Researchers have determined that waste heat, which is released in major cities of the Northern Hemisphere could be causing an additional 1 degree C. (1.8 F) of continental-scale winter warming in the high latitudes of the North America and Eurasian Continents.
This additional heat could explain the disparity between actual observed warming in the last half-century and the amount of warming predicted by computer models that only include anthropogenic greenhouse gases and aerosols, according to the EurekAlert article.
This release of urban waste heat from heating buildings to powering vehicles was found to be great enough to influence the character of major atmospheric circulation systems, including the jet stream during the winter months.
This study, which is titled 'Energy Consumption and the Unexplained Winter Warming Over Northern Asia and North America' was posted in the journal Nature Climate Change.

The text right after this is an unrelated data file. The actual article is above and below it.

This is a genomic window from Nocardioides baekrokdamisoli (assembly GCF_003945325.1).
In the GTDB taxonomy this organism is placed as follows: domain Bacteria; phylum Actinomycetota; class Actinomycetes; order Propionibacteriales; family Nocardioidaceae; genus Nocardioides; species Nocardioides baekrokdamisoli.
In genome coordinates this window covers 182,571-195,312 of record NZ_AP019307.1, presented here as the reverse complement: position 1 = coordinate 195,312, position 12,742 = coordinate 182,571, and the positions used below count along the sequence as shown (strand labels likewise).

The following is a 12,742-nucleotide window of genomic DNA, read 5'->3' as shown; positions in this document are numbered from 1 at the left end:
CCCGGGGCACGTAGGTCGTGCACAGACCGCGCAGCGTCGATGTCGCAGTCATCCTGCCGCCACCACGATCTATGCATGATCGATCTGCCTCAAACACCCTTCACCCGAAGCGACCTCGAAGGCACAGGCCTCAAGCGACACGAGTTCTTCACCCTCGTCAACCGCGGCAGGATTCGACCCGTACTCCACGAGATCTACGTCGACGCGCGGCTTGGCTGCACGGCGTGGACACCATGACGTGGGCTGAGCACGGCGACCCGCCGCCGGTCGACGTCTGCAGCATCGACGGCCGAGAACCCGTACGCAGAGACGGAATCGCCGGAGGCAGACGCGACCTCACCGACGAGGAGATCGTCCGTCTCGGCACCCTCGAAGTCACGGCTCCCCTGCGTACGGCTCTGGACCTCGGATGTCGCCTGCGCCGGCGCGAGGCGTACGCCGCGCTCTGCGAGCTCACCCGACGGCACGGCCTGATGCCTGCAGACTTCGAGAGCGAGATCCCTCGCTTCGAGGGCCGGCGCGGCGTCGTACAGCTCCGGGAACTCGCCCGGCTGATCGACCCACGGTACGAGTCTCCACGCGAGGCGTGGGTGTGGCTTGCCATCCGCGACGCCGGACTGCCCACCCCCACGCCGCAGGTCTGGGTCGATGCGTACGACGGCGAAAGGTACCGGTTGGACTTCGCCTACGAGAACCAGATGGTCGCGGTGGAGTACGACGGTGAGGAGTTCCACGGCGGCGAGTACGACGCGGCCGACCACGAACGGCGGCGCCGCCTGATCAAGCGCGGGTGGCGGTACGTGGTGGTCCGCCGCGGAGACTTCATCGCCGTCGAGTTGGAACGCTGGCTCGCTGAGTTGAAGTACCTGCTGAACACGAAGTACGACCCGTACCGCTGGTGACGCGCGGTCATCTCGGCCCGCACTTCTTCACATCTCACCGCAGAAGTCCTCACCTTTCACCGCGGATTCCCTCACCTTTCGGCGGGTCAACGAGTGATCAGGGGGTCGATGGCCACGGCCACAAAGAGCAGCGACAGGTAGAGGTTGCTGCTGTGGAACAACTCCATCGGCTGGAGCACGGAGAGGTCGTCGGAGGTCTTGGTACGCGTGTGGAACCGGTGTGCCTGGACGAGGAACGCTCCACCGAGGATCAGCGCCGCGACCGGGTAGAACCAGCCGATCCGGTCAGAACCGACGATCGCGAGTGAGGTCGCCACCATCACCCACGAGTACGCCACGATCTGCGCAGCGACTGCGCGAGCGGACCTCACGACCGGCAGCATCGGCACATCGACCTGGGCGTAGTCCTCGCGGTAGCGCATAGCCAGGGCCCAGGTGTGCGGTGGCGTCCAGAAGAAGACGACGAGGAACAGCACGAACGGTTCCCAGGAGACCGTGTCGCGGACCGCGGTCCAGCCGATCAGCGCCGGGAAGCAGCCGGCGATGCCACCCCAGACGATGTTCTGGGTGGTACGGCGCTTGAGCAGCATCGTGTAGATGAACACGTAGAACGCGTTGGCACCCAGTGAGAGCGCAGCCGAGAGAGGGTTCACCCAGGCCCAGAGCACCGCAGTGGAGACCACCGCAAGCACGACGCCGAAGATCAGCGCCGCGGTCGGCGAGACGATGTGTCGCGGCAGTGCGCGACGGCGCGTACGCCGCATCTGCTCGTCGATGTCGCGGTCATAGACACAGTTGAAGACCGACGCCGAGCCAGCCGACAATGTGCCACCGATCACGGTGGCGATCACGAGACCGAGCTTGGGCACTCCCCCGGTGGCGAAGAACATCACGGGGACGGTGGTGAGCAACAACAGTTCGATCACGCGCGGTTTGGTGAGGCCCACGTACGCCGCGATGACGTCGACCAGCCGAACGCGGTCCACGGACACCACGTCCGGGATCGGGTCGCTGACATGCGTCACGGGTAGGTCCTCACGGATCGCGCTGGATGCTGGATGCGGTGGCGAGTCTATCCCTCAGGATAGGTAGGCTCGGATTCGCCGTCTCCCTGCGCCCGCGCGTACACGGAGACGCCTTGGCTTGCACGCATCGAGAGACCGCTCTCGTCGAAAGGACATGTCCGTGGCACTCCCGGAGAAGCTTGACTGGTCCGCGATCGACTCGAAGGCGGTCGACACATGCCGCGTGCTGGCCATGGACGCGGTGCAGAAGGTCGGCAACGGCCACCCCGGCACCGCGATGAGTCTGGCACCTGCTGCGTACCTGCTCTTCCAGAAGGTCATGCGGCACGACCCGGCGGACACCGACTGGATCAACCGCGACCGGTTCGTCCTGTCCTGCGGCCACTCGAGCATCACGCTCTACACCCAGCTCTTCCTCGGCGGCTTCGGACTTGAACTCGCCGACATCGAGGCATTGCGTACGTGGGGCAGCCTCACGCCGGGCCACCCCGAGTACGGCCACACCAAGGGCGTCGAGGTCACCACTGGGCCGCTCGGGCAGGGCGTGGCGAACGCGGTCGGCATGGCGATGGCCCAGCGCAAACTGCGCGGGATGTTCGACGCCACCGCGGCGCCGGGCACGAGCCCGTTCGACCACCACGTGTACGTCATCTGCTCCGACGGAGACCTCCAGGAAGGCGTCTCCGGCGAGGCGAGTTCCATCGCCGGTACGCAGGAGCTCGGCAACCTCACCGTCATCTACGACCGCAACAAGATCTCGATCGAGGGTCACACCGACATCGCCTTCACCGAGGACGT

Key excerpt from the article........
"The world's most populated metropolitan areas, which also have the highest rates of energy consumption, are along the east and west coasts of the North American and Eurasian continents, underneath the most prominent atmospheric circulation troughs and ridges," said Ming Cai, a professor in Florida State University's Department of Meteorology. "The concentrated and intensive release of waste energy in these areas causes a noticeable interruption to normal atmospheric circulation systems, leading to remote surface temperature changes far away from the regions where the waste heat is generated."
Researchers note that the climate impacts that this research studied are different than the well known urban heat island effect. The urban heat island effect is more a function of heat that is collected and re-radiated by pavement and large buildings.
The study does not address whether the urban heating effect disrupts atmospheric weather patterns or plays a role in accelerating global warming
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